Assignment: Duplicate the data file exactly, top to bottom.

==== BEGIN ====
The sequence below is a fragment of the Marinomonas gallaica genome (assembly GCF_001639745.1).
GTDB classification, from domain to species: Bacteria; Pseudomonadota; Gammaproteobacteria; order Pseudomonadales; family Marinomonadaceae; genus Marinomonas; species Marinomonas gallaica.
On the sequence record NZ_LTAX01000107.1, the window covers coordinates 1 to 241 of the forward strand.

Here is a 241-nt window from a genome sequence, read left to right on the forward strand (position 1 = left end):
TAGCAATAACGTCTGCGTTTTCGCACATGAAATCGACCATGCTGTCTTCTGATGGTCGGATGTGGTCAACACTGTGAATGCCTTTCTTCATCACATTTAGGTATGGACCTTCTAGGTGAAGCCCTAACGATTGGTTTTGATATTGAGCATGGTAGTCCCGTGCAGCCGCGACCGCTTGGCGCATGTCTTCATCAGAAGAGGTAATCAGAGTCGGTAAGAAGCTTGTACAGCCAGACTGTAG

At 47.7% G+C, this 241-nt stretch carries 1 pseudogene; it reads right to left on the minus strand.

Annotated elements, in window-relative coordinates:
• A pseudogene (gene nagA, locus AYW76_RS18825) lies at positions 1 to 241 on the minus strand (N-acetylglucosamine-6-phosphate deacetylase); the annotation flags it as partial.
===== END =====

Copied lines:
The sequence below is a fragment of the Marinomonas gallaica genome (assembly GCF_001639745.1).
GTDB classification, from domain to species: Bacteria; Pseudomonadota; Gammaproteobacteria; order Pseudomonadales; family Marinomonadaceae; genus Marinomonas; species Marinomonas gallaica.
On the sequence record NZ_LTAX01000107.1, the window covers coordinates 1 to 241 of the forward strand.

Here is a 241-nt window from a genome sequence, read left to right on the forward strand (position 1 = left end):
TAGCAATAACGTCTGCGTTTTCGCACATGAAATCGACCATGCTGTCTTCTGATGGTCGGATGTGGTCAACACTGTGAATGCCTTTCTTCATCACATTTAGGTATGGACCTTCTAGGTGAAGCCCTAACGATTGGTTTTGATATTGAGCATGGTAGTCCCGTGCAGCCGCGACCGCTTGGCGCATGTCTTCATCAGAAGAGGTAATCAGAGTCGGTAAGAAGCTTGTACAGCCAGACTGTAG

At 47.7% G+C, this 241-nt stretch carries 1 pseudogene; it reads right to left on the minus strand.

Annotated elements, in window-relative coordinates:
• A pseudogene (gene nagA, locus AYW76_RS18825) lies at positions 1 to 241 on the minus strand (N-acetylglucosamine-6-phosphate deacetylase); the annotation flags it as partial.